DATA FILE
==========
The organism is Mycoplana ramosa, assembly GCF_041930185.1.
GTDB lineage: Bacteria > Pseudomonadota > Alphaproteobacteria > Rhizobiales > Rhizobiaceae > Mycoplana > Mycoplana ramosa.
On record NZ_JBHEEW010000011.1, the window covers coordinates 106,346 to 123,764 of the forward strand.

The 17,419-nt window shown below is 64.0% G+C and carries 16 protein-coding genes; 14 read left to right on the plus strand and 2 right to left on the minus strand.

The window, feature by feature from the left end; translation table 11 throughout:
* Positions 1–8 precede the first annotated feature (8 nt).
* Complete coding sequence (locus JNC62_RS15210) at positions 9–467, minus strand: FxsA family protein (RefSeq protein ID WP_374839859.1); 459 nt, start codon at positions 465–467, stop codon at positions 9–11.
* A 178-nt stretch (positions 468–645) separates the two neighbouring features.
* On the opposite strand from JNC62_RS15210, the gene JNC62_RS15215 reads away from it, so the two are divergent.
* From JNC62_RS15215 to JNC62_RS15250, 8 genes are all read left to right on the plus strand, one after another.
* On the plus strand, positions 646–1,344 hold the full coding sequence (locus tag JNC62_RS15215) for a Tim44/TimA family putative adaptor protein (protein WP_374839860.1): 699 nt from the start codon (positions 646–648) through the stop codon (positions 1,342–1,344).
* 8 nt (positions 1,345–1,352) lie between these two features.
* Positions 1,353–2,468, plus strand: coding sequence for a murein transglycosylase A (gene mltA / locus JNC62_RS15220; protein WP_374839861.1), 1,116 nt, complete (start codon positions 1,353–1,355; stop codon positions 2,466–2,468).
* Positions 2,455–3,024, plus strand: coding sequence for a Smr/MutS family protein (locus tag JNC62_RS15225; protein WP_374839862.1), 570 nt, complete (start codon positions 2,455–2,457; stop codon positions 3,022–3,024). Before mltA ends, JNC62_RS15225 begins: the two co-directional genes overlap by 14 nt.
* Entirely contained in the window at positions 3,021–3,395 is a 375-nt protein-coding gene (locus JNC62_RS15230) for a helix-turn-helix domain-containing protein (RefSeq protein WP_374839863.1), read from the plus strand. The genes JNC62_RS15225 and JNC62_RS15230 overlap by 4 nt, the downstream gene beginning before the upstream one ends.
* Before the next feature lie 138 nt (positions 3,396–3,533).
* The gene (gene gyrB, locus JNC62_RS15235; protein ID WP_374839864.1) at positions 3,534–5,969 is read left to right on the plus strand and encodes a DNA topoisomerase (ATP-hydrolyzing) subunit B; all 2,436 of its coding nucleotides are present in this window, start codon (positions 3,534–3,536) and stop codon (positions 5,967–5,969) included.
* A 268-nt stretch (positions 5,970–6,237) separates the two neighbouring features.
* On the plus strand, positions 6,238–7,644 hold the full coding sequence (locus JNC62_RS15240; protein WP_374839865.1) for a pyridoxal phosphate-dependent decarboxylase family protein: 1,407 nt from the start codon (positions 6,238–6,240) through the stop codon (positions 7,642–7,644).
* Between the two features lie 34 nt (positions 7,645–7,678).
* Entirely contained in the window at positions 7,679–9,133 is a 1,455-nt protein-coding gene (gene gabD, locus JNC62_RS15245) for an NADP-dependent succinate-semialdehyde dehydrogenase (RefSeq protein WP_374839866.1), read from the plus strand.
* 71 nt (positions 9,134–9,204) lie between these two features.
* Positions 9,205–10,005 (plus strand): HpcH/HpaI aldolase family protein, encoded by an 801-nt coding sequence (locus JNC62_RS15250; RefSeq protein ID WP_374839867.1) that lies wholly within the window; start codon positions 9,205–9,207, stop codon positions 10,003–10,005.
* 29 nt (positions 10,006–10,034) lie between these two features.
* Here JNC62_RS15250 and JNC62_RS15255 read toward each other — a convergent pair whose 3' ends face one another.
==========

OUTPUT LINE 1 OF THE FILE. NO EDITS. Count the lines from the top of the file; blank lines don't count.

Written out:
The organism is Mycoplana ramosa, assembly GCF_041930185.1.